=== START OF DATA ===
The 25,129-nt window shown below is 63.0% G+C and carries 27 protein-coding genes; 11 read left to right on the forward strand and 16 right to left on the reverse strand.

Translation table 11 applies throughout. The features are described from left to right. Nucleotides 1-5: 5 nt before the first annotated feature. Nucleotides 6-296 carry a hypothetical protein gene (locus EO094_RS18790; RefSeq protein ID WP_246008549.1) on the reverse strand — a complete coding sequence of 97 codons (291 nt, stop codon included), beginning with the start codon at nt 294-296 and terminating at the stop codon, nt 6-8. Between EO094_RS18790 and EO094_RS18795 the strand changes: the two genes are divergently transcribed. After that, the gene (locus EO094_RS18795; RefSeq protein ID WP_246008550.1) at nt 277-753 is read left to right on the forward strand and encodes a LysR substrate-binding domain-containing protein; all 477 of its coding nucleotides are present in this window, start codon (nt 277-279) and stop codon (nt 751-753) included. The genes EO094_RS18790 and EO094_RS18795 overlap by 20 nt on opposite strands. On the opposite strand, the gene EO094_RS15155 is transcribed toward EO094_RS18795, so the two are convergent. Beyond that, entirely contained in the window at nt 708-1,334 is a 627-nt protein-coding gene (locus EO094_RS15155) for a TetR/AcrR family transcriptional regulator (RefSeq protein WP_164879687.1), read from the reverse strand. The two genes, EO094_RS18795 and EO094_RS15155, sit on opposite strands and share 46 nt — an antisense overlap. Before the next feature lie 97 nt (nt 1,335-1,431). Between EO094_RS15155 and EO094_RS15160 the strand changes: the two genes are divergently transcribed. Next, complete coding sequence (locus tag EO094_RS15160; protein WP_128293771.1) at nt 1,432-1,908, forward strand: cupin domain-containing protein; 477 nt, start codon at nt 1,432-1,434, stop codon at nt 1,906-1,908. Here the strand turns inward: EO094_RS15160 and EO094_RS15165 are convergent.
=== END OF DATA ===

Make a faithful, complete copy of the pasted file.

The 25,129-nt window shown below is 63.0% G+C and carries 27 protein-coding genes; 11 read left to right on the forward strand and 16 right to left on the reverse strand.

Translation table 11 applies throughout. The features are described from left to right. Nucleotides 1-5: 5 nt before the first annotated feature. Nucleotides 6-296 carry a hypothetical protein gene (locus EO094_RS18790; RefSeq protein ID WP_246008549.1) on the reverse strand — a complete coding sequence of 97 codons (291 nt, stop codon included), beginning with the start codon at nt 294-296 and terminating at the stop codon, nt 6-8. Between EO094_RS18790 and EO094_RS18795 the strand changes: the two genes are divergently transcribed. After that, the gene (locus EO094_RS18795; RefSeq protein ID WP_246008550.1) at nt 277-753 is read left to right on the forward strand and encodes a LysR substrate-binding domain-containing protein; all 477 of its coding nucleotides are present in this window, start codon (nt 277-279) and stop codon (nt 751-753) included. The genes EO094_RS18790 and EO094_RS18795 overlap by 20 nt on opposite strands. On the opposite strand, the gene EO094_RS15155 is transcribed toward EO094_RS18795, so the two are convergent. Beyond that, entirely contained in the window at nt 708-1,334 is a 627-nt protein-coding gene (locus EO094_RS15155) for a TetR/AcrR family transcriptional regulator (RefSeq protein WP_164879687.1), read from the reverse strand. The two genes, EO094_RS18795 and EO094_RS15155, sit on opposite strands and share 46 nt — an antisense overlap. Before the next feature lie 97 nt (nt 1,335-1,431). Between EO094_RS15155 and EO094_RS15160 the strand changes: the two genes are divergently transcribed. Next, complete coding sequence (locus tag EO094_RS15160; protein WP_128293771.1) at nt 1,432-1,908, forward strand: cupin domain-containing protein; 477 nt, start codon at nt 1,432-1,434, stop codon at nt 1,906-1,908. Here the strand turns inward: EO094_RS15160 and EO094_RS15165 are convergent.